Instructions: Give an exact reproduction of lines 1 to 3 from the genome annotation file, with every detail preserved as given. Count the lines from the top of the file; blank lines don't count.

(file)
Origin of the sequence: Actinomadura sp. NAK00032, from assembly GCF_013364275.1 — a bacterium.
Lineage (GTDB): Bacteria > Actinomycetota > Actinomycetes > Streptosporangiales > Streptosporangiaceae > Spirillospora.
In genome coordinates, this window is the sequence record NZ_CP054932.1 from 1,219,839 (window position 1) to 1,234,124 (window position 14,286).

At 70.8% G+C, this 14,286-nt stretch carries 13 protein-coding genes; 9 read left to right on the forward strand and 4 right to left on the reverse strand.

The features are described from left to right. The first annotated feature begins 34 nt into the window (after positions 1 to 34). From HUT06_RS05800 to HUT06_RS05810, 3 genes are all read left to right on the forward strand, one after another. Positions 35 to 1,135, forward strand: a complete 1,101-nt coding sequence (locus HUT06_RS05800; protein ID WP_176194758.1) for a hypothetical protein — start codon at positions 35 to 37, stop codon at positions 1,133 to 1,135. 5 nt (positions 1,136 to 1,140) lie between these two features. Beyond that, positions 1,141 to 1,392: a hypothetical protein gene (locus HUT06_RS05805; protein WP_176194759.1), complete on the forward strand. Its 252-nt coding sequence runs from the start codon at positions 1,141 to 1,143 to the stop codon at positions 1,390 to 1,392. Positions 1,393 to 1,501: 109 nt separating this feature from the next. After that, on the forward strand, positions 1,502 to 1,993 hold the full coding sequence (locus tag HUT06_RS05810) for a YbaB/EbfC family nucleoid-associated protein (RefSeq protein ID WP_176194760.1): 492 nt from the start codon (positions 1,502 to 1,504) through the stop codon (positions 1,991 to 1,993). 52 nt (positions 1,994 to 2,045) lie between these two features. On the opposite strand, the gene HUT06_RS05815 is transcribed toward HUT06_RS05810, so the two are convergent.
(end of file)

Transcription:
Origin of the sequence: Actinomadura sp. NAK00032, from assembly GCF_013364275.1 — a bacterium.
Lineage (GTDB): Bacteria > Actinomycetota > Actinomycetes > Streptosporangiales > Streptosporangiaceae > Spirillospora.
In genome coordinates, this window is the sequence record NZ_CP054932.1 from 1,219,839 (window position 1) to 1,234,124 (window position 14,286).